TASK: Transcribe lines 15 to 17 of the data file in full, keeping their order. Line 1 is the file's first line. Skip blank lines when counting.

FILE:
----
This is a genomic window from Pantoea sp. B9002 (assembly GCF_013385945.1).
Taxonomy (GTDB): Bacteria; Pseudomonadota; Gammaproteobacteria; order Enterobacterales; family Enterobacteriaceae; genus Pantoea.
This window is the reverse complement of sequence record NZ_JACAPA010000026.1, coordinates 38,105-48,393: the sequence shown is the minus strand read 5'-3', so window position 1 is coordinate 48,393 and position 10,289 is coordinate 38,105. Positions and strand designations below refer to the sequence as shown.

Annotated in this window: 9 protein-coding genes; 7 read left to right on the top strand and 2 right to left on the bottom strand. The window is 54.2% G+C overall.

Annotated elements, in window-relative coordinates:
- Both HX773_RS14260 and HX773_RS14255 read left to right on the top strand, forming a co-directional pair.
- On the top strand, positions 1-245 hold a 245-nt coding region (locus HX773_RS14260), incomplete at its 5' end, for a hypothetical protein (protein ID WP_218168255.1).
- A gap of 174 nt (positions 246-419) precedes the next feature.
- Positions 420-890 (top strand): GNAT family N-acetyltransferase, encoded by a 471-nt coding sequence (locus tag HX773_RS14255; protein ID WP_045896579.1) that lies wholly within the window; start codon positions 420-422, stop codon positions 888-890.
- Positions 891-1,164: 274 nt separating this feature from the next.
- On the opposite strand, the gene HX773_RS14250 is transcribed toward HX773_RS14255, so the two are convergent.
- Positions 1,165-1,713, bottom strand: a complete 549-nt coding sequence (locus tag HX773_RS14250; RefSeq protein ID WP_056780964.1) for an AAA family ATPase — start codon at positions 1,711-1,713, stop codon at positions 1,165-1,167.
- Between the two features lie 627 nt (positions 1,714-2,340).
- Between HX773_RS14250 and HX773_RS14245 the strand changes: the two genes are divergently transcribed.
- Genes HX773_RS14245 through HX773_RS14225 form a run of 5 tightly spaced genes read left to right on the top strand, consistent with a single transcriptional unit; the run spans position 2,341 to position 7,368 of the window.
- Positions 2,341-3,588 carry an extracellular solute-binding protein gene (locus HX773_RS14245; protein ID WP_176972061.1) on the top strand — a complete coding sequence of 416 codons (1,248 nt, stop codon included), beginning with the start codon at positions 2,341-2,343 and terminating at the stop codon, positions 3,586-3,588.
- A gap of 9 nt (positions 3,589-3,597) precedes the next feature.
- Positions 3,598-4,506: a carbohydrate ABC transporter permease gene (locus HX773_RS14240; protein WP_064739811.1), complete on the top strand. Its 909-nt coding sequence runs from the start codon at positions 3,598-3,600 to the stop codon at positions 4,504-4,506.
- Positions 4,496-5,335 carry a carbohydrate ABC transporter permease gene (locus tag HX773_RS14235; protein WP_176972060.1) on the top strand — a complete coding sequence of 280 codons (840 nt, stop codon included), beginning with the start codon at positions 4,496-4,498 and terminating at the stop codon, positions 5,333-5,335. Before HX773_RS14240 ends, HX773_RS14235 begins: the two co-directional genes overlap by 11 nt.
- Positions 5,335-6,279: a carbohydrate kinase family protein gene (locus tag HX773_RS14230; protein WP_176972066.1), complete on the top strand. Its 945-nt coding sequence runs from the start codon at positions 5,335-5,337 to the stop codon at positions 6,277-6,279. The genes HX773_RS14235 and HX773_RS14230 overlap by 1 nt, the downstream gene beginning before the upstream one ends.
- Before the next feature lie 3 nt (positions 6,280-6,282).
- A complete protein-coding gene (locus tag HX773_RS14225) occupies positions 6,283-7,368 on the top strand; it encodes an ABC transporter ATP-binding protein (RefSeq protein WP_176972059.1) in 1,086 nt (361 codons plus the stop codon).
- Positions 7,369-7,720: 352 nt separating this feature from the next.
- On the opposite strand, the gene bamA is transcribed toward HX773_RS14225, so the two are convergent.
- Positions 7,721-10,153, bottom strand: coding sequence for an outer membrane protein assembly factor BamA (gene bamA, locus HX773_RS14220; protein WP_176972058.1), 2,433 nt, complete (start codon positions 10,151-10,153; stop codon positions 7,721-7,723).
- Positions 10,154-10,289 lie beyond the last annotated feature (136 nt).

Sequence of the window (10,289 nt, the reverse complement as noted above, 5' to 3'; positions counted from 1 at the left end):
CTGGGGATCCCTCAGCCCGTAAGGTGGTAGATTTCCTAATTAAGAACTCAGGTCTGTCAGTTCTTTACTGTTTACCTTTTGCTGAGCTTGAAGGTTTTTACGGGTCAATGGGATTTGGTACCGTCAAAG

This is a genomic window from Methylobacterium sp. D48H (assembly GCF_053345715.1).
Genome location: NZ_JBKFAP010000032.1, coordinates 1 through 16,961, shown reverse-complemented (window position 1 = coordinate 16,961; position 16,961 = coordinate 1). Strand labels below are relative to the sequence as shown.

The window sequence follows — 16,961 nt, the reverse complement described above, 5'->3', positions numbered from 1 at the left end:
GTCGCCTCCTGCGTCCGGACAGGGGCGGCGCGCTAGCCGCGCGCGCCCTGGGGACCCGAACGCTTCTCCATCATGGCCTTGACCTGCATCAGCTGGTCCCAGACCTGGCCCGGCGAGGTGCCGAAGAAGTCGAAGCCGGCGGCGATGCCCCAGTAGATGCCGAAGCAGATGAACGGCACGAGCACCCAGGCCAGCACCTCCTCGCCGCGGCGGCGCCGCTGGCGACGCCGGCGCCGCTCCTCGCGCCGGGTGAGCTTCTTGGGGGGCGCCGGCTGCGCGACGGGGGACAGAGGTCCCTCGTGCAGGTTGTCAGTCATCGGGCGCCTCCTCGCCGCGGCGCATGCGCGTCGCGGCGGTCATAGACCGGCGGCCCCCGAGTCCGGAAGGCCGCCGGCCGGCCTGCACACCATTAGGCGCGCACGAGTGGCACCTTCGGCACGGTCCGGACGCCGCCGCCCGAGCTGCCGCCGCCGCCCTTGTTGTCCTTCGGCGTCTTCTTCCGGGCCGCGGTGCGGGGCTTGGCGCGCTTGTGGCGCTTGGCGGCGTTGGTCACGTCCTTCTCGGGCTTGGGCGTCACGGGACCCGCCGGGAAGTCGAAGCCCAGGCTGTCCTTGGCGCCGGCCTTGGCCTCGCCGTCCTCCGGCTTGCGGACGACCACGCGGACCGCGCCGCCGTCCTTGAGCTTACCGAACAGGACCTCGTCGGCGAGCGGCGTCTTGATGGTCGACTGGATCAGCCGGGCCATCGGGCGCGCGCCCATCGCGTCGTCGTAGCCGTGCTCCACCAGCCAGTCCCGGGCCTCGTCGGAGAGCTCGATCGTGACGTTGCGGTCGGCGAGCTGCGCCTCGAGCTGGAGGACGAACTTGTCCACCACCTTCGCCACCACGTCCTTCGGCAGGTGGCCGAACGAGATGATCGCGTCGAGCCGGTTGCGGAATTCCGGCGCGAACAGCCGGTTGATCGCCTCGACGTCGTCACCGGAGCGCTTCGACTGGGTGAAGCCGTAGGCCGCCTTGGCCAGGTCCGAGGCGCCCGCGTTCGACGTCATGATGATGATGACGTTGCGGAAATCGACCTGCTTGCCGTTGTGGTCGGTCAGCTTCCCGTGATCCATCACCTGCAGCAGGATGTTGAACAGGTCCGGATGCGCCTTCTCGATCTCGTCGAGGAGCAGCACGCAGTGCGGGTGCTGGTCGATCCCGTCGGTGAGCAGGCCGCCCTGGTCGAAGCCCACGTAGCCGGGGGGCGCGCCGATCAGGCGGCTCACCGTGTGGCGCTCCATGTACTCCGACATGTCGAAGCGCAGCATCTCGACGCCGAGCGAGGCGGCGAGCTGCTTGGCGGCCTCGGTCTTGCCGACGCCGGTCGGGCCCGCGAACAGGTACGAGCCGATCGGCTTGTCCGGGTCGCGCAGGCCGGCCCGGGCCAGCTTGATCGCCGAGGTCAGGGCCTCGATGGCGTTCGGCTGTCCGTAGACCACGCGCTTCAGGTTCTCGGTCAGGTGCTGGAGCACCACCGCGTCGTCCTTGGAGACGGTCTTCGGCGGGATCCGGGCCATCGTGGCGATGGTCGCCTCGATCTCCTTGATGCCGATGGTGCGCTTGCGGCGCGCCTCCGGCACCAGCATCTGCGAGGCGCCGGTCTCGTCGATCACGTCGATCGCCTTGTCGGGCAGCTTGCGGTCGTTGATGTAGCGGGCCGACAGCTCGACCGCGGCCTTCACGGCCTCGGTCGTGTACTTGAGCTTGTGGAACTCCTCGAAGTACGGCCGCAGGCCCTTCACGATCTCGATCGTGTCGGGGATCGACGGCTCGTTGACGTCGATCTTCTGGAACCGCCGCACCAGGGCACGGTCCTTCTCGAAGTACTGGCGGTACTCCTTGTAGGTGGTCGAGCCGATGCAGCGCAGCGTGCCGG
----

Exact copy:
- Genes HX773_RS14245 through HX773_RS14225 form a run of 5 tightly spaced genes read left to right on the top strand, consistent with a single transcriptional unit; the run spans position 2,341 to position 7,368 of the window.
- Positions 2,341-3,588 carry an extracellular solute-binding protein gene (locus HX773_RS14245; protein ID WP_176972061.1) on the top strand — a complete coding sequence of 416 codons (1,248 nt, stop codon included), beginning with the start codon at positions 2,341-2,343 and terminating at the stop codon, positions 3,586-3,588.
- A gap of 9 nt (positions 3,589-3,597) precedes the next feature.